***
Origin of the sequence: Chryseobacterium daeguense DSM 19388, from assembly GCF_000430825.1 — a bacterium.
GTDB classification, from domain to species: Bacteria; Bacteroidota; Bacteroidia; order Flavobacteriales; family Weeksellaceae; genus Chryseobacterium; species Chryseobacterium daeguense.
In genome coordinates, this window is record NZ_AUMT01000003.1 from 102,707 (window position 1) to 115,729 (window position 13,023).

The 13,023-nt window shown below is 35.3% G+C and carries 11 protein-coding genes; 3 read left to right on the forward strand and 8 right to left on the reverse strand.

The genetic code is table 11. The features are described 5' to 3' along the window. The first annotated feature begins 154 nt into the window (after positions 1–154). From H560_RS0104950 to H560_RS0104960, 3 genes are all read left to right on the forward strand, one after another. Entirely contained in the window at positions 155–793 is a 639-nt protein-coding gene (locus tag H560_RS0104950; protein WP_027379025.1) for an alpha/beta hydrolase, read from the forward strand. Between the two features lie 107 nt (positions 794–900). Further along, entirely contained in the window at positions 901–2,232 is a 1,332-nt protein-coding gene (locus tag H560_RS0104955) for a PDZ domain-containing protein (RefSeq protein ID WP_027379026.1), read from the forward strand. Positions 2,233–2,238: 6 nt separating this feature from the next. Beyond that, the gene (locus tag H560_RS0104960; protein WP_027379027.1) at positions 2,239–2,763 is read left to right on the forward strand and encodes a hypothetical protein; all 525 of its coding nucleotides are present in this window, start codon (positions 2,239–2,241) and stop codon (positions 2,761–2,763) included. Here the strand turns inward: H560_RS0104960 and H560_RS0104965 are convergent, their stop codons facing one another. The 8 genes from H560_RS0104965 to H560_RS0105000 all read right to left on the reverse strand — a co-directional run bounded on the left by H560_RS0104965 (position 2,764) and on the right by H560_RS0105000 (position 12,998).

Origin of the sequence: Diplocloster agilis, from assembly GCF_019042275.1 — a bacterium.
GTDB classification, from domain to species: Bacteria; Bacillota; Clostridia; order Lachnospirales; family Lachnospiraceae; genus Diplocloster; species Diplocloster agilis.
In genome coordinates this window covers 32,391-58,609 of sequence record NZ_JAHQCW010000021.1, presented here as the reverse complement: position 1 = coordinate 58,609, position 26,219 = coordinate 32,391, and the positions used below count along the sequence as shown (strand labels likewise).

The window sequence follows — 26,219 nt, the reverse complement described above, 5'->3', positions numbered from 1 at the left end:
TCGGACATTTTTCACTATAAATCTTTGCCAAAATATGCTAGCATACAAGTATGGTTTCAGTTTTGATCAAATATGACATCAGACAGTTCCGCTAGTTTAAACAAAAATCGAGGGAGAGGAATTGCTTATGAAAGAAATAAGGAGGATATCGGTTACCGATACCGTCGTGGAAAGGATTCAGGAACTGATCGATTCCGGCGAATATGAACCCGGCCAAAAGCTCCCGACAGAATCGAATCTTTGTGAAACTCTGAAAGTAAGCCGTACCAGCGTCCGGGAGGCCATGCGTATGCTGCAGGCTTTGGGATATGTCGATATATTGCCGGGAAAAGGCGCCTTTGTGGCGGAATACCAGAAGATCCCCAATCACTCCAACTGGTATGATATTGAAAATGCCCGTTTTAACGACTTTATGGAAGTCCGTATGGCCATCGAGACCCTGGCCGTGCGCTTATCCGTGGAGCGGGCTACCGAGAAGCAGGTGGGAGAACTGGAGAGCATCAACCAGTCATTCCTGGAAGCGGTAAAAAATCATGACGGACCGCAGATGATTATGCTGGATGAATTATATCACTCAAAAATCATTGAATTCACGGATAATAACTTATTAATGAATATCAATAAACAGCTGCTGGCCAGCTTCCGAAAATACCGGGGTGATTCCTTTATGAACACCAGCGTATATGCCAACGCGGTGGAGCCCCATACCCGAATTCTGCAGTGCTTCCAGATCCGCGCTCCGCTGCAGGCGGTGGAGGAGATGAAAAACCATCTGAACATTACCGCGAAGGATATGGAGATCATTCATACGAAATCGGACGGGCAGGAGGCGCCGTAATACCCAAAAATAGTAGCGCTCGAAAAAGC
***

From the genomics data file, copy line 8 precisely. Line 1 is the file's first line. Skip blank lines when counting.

In genome coordinates this window covers 32,391-58,609 of sequence record NZ_JAHQCW010000021.1, presented here as the reverse complement: position 1 = coordinate 58,609, position 26,219 = coordinate 32,391, and the positions used below count along the sequence as shown (strand labels likewise).